Teaching has given me a higher level of confidence, and many rewarding experiences. In my past, I found the school process boring and too cold of an experience. One thing I did enjoy, however, were the group sessions with classmates during university, where theories were challenged and discussed. That’s why in my teaching method, I’ve decided to continue this with a fun and interactive method of teaching. In my 10 week classes, I invite a lot of guest speakers from the special events industry - most of whom I work with - to speak to my students. I call them ‘Show & Tell’; each person gets 15 minutes to present their business using pictures, videos or PowerPoint to illustrate how they can make an event more exciting. The speaker also talks about pricing, and their best and worst event experience. The human elements bring the speaker and students together; they often end up laughing and sharing experiences. I like to get my students involved, because I believe only hands-on experience can prepare them for the harsh realities of the industry, as well as its rewards. I’m very proud of my students, as in the end, all of my students are required to submit a business plan, and complete an event of their choice on their own. The events range from sold-out fashion shows, charity grand openings, wine tastings to some of the International Special Events Society’s celebrations.

At first, I was a bit apprehensive; most of my students were older than me, some of them with many years of hotel catering experience. After my first classes, however, I realized that everyone can always learn more from each other, and the students that had many years of experience enjoyed the classes just as much as those first starting out (if you would like to get a peek into events, visit the courses run for approximately 10 weeks, and are for 3 hours on a chosen week night for $330 CDN).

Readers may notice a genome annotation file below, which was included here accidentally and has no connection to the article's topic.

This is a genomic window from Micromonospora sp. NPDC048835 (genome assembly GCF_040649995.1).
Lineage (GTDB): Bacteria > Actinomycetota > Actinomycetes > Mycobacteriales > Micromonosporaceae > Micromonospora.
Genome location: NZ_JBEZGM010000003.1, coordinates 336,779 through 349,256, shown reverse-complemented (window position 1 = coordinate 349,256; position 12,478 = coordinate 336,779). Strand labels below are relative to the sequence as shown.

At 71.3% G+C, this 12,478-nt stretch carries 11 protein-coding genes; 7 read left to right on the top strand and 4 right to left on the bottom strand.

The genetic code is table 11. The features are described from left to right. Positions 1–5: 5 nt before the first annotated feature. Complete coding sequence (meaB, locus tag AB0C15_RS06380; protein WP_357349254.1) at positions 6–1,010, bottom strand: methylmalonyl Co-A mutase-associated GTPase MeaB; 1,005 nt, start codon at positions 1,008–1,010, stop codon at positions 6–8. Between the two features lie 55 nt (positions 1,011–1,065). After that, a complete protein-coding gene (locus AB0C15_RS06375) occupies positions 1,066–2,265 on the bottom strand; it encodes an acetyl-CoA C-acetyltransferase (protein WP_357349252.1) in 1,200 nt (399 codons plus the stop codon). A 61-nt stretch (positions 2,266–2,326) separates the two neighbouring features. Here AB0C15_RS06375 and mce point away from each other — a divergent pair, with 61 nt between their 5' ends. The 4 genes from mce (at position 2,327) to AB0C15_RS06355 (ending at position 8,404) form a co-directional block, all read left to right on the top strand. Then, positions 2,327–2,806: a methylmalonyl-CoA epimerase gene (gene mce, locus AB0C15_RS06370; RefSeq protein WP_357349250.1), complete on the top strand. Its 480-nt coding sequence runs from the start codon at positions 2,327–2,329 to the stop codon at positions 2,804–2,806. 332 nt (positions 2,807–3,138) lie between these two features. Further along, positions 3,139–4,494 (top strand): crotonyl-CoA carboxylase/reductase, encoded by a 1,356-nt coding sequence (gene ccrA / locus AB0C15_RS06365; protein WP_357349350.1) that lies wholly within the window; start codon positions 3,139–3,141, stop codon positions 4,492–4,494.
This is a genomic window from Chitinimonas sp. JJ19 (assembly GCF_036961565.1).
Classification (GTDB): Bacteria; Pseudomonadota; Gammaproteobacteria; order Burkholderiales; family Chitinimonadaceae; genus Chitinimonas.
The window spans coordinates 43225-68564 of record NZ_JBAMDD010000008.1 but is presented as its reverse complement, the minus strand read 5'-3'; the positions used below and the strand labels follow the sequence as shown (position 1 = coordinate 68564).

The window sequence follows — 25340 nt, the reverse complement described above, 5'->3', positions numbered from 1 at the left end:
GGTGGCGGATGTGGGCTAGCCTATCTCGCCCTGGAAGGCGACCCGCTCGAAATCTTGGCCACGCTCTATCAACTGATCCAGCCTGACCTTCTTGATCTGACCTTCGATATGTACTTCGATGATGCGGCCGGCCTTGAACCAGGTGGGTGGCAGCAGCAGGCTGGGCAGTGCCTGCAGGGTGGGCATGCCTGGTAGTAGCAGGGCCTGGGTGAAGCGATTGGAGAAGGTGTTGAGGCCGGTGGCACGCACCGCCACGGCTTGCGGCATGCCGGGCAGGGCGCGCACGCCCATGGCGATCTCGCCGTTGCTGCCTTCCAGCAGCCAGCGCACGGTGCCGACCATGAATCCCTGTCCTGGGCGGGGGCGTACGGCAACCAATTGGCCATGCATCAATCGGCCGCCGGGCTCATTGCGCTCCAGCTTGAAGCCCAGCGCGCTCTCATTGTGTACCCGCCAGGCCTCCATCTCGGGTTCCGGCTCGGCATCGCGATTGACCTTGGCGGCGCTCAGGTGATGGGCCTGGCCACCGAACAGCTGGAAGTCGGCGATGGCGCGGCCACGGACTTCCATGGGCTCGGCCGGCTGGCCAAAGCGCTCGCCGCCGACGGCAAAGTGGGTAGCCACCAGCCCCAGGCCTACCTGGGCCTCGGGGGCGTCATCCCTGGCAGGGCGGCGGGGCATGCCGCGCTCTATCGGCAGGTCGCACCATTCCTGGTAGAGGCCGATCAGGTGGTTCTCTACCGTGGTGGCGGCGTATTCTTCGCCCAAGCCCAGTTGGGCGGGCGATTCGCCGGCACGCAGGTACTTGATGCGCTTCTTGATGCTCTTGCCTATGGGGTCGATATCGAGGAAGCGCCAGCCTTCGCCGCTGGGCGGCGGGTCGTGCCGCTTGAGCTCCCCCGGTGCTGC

I enjoy teaching, writing and sharing my knowledge with others. Vancouver will need a lot of people with special events experience to take on the Olympics, so let’s get prepared!

Job Postings
1) A Technical Writer is required to write a training manual for a Real Estate Appraisal company. We expect the size of the manual to be approx 20 pages. Compensation: Negotiable
Contact: Ranbir Kler, eCOM Appraisals 604-436-3216

2) Full Time Legal office receptionist with English, Cantonese and Mandarin. The pay will likely start at $12.00 CDN per hour and increase to $15.00 CDN per hour after a probationary period. The work involves receiving telephone calls, office administration, and light production of legal documents. Contact: Robert Pryer at

3) Inside sales position. Required to answer phones, provide customer service, direct phone calls, and take sales orders. Minimum 1 yr experience in the food service industry.
Contact: Daniel Sebal at A&B Partytime Rentals Ltd.
110 West Fourth Avenue
Vancouver, BC Canada
V5Y 1G6
t 604.879.5281
f 604.879.5285